Increasingly, consumers accept the notion that upon purchase of these cutting-edge consumer goods it will always prove cheaper to replace them rather than repair them. Minimal manufacturer's warranties can be slightly extended through a surcharge. The item that requires servicing will usually be replaced rather than repaired, so the minimal warranty period can begin again. Meanwhile, the larger cycle of product replacement accelerates as upgrades and competing formats are introduced on almost a monthly basis. It all encourages the average consumer to spend more often and more quickly - ideal responses to support an economy and society rooted in increasing acquisition.
One primary example of how the standards for sustainability and maintenance in consumer goods have deteriorated over the recent past can be found, not surprisingly, in our connection with solid ground: the shoes we wear. Accompanying the shift in footwear manufacturing from domestic to overseas over the past fifty years is a profound shift in our ability to care for these essential items.
Through the first half of the 20th Century, shoes and boots were made of natural materials: rubber for heels, leather for uppers, metal for eyelets. Footwear was stylish, but it was also durable. Americans who spent much of their day walking, standing, and climbing demanded this. With far fewer cars, elevators, and escalators, walking in urban environments was a necessity rather than an occasional leisure activity. Middle class consumers darned socks, polished and buffed dress shoes, kept spares of laces. Shoe trees were commonly used to stretch leather and keep it supple.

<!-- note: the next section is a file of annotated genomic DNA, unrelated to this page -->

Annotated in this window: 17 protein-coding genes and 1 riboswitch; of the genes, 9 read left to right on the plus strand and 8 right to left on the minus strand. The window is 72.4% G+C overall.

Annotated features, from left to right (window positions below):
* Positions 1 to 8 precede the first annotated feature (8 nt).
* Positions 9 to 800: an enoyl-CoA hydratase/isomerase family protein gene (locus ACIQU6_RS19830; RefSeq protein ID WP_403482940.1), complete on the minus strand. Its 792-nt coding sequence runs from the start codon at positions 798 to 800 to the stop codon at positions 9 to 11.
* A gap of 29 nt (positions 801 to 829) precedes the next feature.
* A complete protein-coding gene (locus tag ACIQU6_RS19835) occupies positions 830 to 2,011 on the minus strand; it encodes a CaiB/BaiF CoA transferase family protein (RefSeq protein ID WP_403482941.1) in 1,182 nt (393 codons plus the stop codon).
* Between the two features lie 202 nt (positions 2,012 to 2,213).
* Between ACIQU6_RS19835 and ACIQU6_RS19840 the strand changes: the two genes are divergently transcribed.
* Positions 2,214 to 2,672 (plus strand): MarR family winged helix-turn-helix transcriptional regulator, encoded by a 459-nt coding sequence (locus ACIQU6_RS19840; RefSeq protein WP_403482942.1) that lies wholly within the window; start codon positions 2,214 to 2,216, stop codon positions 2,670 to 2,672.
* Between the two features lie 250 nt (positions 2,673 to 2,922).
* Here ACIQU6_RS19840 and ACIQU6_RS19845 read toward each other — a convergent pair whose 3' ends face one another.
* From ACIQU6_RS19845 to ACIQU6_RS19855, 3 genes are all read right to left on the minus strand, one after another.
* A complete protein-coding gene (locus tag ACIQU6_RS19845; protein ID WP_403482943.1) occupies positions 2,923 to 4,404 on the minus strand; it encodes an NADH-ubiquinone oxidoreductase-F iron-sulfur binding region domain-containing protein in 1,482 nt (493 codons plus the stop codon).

Metal taps were also used to protect heels from wearing down quickly. The popularity of these products, along with foot soaks and corn plasters were a clear indication of how much the average American walked in a day. Eventually, when soles and heels wore down, the simple yet durable construction of the shoe allowed for regular maintenance and repair. Cat's Paw and O'Sullivan rubber replacement heels were sold by storefront repair shops and affixed securely to the used shoe for a fraction of the original purchase price. These replacement and substitute parts were of high quality; manufactured and marketed apart from the shoe producers and widely available to both repair shops and their customers.